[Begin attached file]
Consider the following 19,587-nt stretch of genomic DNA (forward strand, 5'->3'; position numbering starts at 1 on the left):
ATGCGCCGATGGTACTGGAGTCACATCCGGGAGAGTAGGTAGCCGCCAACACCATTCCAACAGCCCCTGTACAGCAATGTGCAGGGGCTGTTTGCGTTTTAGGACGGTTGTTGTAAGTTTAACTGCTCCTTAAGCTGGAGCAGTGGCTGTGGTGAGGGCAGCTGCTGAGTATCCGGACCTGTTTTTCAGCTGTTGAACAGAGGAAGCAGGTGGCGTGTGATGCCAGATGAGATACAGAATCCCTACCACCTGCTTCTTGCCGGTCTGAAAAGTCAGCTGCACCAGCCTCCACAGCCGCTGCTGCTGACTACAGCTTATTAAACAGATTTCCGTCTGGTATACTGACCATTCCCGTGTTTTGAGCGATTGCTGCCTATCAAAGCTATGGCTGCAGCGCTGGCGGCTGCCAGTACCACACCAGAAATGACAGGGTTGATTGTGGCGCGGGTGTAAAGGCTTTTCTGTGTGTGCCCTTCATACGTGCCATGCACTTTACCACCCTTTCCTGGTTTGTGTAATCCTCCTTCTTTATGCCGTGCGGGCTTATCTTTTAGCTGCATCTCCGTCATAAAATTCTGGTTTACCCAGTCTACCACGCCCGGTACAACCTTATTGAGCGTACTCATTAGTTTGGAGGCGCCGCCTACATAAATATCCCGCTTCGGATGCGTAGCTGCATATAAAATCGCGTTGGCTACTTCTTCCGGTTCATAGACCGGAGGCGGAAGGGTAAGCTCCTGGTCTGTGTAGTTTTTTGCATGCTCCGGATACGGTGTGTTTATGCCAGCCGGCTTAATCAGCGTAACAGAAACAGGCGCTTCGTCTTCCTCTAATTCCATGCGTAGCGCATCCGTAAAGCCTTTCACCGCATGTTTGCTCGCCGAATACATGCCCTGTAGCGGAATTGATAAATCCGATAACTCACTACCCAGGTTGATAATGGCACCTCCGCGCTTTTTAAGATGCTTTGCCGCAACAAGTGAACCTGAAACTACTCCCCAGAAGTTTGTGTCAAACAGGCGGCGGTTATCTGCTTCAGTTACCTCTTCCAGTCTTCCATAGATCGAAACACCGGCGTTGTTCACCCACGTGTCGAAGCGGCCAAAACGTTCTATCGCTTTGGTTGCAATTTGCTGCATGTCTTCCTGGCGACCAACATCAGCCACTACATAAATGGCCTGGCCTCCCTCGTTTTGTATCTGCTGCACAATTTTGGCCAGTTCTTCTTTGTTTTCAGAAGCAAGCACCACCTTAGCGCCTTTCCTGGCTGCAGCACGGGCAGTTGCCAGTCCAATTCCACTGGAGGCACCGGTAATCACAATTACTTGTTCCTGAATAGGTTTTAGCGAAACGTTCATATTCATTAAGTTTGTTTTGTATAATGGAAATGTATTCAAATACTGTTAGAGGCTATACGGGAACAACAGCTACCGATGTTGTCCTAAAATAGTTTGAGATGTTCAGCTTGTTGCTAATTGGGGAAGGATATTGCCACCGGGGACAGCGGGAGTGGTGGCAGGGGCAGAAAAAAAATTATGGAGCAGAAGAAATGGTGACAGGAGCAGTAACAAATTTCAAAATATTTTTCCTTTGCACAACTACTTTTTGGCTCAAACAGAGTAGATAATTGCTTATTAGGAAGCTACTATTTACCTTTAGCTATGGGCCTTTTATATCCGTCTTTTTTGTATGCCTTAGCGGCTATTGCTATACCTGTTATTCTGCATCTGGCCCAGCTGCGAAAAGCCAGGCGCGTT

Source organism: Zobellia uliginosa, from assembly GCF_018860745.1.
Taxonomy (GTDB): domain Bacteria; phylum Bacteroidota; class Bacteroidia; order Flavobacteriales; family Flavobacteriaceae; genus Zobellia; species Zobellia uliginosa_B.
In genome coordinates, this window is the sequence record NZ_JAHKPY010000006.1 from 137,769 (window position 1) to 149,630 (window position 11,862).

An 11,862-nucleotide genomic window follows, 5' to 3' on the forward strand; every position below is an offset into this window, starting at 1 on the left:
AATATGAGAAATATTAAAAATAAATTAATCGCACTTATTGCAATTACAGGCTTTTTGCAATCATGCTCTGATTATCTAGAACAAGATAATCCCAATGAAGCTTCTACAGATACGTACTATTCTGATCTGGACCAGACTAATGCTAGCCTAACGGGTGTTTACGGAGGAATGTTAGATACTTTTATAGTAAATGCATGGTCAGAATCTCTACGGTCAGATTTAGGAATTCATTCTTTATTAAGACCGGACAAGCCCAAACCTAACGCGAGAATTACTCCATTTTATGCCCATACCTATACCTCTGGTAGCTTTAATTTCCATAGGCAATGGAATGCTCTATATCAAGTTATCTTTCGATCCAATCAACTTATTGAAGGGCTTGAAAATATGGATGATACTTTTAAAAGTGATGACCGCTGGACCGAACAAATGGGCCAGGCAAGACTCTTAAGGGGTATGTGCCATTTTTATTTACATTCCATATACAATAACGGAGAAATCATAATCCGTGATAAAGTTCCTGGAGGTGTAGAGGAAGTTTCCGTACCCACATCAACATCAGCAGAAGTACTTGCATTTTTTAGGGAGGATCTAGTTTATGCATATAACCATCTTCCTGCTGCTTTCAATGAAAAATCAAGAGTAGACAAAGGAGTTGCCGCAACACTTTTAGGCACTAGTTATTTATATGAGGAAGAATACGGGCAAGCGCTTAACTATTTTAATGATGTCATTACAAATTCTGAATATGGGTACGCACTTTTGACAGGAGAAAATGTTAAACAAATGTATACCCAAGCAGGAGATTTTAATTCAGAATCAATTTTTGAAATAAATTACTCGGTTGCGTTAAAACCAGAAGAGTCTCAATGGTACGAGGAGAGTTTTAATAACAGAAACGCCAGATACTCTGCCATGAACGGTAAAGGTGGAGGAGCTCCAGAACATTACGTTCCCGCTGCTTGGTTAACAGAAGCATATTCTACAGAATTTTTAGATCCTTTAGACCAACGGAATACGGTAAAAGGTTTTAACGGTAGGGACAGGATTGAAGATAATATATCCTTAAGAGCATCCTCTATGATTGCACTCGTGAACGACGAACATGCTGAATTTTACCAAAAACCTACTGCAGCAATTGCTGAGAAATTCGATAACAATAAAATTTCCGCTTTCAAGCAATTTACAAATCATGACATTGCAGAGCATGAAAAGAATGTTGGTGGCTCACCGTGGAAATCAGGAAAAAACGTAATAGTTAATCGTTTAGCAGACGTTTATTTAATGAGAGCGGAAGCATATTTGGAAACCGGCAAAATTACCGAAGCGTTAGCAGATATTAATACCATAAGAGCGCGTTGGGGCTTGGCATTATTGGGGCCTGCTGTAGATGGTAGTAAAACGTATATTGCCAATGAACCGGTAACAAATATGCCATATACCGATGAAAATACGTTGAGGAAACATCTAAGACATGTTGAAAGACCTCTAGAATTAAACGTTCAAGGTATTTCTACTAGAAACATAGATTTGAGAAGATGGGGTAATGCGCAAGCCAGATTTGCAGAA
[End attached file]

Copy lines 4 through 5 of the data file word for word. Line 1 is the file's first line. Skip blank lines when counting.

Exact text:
Taxonomy (GTDB): domain Bacteria; phylum Bacteroidota; class Bacteroidia; order Flavobacteriales; family Flavobacteriaceae; genus Zobellia; species Zobellia uliginosa_B.
In genome coordinates, this window is the sequence record NZ_JAHKPY010000006.1 from 137,769 (window position 1) to 149,630 (window position 11,862).